Freedom of the Press
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Press Freedom Score (0 = best, 100 = worst)
Legal Environment(0 = best, 30 = worst)
Political Environment(0 = best, 40 = worst)
Economic Environment(0 = best, 30 = worst)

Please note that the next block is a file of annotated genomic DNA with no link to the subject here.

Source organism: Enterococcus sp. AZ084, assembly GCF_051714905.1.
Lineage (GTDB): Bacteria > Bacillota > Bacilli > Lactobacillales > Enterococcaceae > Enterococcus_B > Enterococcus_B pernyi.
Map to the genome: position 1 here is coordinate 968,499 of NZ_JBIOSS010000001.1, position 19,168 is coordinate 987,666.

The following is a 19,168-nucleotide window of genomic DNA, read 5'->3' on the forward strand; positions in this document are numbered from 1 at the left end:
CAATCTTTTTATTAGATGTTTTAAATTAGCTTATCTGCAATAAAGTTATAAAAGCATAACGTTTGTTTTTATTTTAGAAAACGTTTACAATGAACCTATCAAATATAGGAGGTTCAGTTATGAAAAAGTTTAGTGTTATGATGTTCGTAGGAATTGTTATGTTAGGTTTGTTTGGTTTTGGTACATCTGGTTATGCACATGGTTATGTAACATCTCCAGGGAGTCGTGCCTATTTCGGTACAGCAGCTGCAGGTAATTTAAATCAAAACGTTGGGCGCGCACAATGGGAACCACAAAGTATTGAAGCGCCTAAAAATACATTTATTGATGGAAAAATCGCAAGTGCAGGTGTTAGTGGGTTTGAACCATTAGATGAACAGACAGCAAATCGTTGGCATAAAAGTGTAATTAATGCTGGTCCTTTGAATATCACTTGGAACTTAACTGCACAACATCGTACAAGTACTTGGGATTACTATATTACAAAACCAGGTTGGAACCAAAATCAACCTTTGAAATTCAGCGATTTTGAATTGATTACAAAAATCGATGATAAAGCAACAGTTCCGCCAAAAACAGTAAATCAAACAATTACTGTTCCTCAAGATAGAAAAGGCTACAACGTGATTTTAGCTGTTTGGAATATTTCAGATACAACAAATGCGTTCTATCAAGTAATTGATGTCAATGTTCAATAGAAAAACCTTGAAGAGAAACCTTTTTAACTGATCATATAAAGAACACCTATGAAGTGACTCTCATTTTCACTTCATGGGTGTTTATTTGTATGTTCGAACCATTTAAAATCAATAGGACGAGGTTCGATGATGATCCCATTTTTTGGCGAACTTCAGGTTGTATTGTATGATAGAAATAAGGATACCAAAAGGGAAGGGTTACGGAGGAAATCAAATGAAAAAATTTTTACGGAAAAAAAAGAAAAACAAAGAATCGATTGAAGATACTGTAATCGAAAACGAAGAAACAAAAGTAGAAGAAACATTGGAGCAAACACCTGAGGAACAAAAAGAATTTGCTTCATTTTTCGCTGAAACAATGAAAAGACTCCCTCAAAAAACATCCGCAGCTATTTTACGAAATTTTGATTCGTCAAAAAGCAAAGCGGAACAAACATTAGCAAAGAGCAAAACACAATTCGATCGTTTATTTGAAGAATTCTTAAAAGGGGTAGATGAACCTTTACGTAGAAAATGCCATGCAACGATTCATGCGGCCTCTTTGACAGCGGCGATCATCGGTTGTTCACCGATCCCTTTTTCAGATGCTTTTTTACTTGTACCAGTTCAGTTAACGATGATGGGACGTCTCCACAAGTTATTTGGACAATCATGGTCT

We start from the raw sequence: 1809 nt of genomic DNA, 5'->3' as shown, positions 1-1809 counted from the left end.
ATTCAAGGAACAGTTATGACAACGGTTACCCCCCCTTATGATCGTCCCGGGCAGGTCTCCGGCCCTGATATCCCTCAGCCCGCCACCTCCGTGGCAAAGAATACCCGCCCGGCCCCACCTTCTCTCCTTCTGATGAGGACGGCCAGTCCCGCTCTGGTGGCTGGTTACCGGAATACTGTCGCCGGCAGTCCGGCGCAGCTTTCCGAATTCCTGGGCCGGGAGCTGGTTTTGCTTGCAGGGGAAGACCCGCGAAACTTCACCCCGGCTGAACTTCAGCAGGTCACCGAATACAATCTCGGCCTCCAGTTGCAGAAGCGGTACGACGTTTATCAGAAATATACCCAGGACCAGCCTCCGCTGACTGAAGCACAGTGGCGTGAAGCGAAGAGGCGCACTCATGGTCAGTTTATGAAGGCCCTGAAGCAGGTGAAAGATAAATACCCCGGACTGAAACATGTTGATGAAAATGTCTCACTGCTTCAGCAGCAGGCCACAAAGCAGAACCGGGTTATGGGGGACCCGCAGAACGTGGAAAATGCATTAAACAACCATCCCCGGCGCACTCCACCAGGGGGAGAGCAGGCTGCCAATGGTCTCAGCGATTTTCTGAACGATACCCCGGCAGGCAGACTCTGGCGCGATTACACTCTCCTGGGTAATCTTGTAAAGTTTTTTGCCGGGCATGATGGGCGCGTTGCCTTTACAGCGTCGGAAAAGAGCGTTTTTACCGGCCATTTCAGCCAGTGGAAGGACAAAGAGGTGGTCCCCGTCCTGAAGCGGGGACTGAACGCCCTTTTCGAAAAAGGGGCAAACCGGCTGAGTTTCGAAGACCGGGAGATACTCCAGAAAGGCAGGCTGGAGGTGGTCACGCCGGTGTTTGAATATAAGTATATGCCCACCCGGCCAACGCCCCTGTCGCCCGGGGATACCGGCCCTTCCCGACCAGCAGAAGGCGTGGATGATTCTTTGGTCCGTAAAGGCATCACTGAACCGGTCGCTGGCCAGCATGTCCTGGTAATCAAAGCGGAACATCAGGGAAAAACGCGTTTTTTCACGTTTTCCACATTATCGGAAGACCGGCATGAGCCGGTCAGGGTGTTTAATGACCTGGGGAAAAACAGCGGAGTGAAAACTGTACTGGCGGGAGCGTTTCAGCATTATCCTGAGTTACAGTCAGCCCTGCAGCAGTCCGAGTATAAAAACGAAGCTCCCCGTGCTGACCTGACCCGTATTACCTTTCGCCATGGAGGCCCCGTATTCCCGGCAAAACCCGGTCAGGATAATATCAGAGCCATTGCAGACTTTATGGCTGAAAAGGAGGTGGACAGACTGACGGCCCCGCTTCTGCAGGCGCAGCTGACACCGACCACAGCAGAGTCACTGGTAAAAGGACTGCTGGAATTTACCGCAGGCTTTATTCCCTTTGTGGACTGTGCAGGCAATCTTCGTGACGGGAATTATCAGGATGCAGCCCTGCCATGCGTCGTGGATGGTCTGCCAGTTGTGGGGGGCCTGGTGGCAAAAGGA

Conditions for the media continued to improve in 2003 as the consolidation of peace progressed following the signing of an accord between the government and rebel fighters in 2002. Although the constitution states that the media cannot be subjected to censorship, the government does not always respect this provision in practice. Defamation of the president or his representatives is a criminal offense for which there is no truth defense; it is punishable by imprisonment or fines. In January, the government threatened legal action against the privately owned weekly Angolense, citing the magazine's publication of several articles accusing 59 top government figures of corruption and embezzlement. Reporters continue to face various forms of official harassment, including the confiscation of travel documents and limitations on the right to travel. However, incidents of arbitrary arrest, detention, physical attacks, and other tactics of severe government repression have decreased substantially in the postwar period. Although some journalists practice self-censorship when reporting on sensitive issues, the private print and broadcast media are generally free to scrutinize government policies. State-owned outlets, including the only television station, dominate the Angolan media and favor the ruling party. However, in 2003 the government announced plans to open the television sector to privately owned broadcasters. In the recent past, the government has reportedly paid journalists to publish complimentary stories and has discouraged advertisers from buying space in independent newspapers, thus threatening their financial viability.